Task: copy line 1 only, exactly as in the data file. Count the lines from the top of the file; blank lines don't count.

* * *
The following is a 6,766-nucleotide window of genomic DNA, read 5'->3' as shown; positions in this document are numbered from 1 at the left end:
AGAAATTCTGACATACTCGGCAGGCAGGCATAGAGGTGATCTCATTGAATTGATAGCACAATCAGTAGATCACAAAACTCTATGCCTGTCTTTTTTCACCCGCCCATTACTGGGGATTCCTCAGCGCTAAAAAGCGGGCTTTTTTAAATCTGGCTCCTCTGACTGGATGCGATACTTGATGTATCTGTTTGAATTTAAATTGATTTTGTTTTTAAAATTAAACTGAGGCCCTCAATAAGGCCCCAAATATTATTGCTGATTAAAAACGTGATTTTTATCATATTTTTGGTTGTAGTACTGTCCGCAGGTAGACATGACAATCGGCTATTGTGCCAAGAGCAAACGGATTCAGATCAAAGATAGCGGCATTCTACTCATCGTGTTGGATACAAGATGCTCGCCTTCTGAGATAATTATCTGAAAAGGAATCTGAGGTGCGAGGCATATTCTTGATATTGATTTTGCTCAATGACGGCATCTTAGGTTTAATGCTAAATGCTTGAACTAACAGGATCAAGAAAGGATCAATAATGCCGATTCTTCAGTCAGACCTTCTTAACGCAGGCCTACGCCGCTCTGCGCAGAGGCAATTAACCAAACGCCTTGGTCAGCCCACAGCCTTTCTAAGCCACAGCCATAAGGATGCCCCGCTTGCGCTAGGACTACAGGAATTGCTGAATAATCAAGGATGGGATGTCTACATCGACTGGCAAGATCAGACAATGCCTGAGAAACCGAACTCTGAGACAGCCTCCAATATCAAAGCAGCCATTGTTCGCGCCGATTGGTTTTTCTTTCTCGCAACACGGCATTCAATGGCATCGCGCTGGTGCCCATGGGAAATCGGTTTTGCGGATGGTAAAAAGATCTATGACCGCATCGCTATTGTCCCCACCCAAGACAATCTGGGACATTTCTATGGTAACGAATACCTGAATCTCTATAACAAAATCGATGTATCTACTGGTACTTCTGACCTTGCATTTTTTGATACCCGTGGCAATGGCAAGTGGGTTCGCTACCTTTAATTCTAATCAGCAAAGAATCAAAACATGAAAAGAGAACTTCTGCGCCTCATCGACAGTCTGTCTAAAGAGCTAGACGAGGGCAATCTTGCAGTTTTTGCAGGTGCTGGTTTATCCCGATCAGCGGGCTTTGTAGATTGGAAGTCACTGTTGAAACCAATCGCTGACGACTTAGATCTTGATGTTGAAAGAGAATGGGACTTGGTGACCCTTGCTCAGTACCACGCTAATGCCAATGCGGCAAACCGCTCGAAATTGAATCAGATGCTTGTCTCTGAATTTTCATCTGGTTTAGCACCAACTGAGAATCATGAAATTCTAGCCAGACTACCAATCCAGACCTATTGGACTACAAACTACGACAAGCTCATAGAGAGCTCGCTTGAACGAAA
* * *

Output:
The following is a 6,766-nucleotide window of genomic DNA, read 5'->3' as shown; positions in this document are numbered from 1 at the left end: